Friday, August 17, 2007

Says here the Arc de Triomphe is that way...

The brunette and I are going to France next month. She prepares by buying numerous guide books and boning up on her French; I prepare by looking around for a spy novel set in Paris and wondering if I should lose a couple of pounds.

Which led me to The Foreign Correspondent, by Alan Furst. Like nearly all of Furst's novels, it's set during the tense years in Europe just before World War II. This one opens with what seems a murder-suicide at a Paris hotel in December 1938. As it happens, Mussolini's agents have eliminated the editor of a clandestine newspaper that is backing the Italian resistance. Correspondent Carlo Weisz takes over the job. (Man, I'd hate to work the desk on that newspaper).

The plot sounds fine, but I was more sold by the map of Paris on its opening pages. Better than a guidebook: How much can the City of Light have changed in 70 years? Furst is known for the authenticity with which he renders cities like Prague and Budapest; so far, I'm learning quite a bit about Paris.

I've enjoyed half a dozen of these books, including Blood of Victory, Night Soldier and Kingdom of Shadows. They sometimes move a bit too slowly to be called thrillers, but they're so moody and atmospheric they do pull you along.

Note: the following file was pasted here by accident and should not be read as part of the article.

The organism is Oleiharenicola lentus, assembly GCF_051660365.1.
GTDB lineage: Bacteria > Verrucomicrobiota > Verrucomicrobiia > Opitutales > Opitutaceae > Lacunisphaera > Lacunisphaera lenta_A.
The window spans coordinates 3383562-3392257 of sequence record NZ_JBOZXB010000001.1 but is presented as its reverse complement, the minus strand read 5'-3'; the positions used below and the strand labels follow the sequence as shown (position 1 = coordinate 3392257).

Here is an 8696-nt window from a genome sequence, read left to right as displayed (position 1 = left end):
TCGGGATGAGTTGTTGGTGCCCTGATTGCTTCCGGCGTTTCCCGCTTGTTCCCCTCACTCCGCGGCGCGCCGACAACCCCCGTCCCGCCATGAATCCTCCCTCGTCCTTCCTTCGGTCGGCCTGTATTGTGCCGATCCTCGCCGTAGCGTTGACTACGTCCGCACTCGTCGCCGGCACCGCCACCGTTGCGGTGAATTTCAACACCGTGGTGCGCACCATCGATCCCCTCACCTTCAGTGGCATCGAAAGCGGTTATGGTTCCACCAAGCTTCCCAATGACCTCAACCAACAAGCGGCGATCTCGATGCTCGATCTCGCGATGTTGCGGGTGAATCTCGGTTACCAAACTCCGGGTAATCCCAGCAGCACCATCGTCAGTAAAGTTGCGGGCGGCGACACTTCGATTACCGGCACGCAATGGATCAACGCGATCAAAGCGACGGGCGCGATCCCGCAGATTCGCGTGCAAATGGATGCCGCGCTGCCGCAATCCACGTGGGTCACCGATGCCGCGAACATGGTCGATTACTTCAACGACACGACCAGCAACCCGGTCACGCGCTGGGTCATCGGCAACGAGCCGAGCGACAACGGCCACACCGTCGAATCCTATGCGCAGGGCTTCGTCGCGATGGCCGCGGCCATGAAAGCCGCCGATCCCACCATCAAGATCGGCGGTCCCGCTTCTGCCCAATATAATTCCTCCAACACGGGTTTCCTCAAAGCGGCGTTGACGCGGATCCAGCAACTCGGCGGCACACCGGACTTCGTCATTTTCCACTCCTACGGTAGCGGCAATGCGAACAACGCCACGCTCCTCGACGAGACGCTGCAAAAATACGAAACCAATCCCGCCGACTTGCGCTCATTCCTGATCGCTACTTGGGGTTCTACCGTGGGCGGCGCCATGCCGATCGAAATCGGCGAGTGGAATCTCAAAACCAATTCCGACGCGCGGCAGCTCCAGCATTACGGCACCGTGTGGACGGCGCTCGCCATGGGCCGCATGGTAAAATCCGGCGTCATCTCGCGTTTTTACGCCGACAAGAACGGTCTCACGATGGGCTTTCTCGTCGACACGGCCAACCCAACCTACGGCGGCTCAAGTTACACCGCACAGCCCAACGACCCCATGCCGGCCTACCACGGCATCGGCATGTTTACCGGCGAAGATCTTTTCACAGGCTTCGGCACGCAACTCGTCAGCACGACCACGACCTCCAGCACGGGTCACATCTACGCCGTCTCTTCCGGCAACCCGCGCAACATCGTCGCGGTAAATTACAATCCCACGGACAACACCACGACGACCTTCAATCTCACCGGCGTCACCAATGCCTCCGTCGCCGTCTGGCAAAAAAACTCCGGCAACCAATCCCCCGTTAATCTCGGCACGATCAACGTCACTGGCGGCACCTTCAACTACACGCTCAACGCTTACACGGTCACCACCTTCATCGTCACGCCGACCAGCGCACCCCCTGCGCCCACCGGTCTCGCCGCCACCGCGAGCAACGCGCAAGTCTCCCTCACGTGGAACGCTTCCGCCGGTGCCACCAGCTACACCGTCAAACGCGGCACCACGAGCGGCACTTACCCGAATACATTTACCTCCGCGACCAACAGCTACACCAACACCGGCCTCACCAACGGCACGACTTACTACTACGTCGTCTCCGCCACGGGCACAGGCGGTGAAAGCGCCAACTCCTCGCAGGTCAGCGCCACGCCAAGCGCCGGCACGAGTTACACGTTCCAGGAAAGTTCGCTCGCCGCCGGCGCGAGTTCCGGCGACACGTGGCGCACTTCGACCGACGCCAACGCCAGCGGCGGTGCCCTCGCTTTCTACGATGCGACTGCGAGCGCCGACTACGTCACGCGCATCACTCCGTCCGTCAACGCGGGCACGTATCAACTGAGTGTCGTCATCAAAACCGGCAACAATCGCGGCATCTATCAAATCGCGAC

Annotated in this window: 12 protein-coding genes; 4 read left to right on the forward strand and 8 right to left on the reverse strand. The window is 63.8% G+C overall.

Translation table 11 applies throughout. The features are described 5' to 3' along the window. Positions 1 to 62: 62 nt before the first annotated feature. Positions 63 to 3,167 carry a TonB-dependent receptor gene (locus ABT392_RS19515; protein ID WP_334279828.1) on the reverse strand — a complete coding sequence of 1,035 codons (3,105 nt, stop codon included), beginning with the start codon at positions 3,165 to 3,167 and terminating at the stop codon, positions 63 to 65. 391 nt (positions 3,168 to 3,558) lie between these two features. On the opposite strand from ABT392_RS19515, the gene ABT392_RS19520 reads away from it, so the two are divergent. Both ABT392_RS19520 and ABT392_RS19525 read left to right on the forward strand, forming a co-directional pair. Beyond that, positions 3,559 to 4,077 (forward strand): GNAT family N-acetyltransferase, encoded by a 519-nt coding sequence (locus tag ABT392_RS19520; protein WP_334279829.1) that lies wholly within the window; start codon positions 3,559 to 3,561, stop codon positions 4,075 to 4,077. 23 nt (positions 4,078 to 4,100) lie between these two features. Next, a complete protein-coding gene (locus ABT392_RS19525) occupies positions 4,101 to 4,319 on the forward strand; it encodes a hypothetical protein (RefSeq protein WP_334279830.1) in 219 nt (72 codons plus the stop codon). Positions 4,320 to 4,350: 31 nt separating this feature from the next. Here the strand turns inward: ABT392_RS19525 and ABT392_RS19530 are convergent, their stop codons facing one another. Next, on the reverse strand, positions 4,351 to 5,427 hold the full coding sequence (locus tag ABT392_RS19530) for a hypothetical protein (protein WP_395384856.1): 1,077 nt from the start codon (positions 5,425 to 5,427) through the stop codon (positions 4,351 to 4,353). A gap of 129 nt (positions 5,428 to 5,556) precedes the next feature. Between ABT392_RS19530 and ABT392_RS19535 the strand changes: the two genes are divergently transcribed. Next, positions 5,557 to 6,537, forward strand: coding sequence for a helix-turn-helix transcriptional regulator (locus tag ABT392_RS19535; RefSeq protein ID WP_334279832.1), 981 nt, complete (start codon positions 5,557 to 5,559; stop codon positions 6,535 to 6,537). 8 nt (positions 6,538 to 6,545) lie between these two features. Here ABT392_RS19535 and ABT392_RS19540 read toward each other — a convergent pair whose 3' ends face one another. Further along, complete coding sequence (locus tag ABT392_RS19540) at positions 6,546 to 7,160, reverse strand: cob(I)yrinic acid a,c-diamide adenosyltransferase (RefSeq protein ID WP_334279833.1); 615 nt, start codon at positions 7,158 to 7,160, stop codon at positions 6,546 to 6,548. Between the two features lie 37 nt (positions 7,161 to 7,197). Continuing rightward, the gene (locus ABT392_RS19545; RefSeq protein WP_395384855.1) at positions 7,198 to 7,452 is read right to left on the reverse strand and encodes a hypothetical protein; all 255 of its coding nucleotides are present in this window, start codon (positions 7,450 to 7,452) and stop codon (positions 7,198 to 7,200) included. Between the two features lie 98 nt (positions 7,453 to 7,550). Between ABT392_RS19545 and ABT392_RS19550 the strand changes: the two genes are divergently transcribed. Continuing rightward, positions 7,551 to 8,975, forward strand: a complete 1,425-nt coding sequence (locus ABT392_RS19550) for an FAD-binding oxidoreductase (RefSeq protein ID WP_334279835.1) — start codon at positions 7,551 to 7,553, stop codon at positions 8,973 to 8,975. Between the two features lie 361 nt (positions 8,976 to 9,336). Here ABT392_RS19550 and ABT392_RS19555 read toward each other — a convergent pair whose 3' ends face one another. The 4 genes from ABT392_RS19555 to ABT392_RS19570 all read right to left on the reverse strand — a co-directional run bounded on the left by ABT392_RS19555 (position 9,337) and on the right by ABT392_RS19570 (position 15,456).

Now if I can just find that beret.

3 comments:

Peter said...

Well, Fred Vargas is French and sets her books in France, you know.

At the Philadelphia ******er, it's not Mussolini who carried out the elimination of staff. That ideologically driven totalitarian regimes also declare the dawn of new great eras when the opposite is the case is a mere coincidence.
===================
Detectives Beyond Borders
"Love Work, Hate Lordship, And Seek No Intimacy With the Ruling Power"
http://detectivesbeyondborders.blogspot.com/

Uriah Robinson said...

"This is a new and exciting phase for *********"

This phrase was used in a letter I received the other day. Is there a college course somewhere for asset strippers where they learn these platitudes? I must say I do prefer your "dawn of new great eras" it has more of a ring to it, and you can realise more redundancies.

Peter said...

No, I don't think asset-strippers and career-destroyers need to go to college to learn these things. The fervor with which America has worshipped CEOs since Lee Iacocca was president is enough of a school for them.
===================
Detectives Beyond Borders
"Love Work, Hate Lordship, And Seek No Intimacy With the Ruling Power"
http://detectivesbeyondborders.blogspot.com/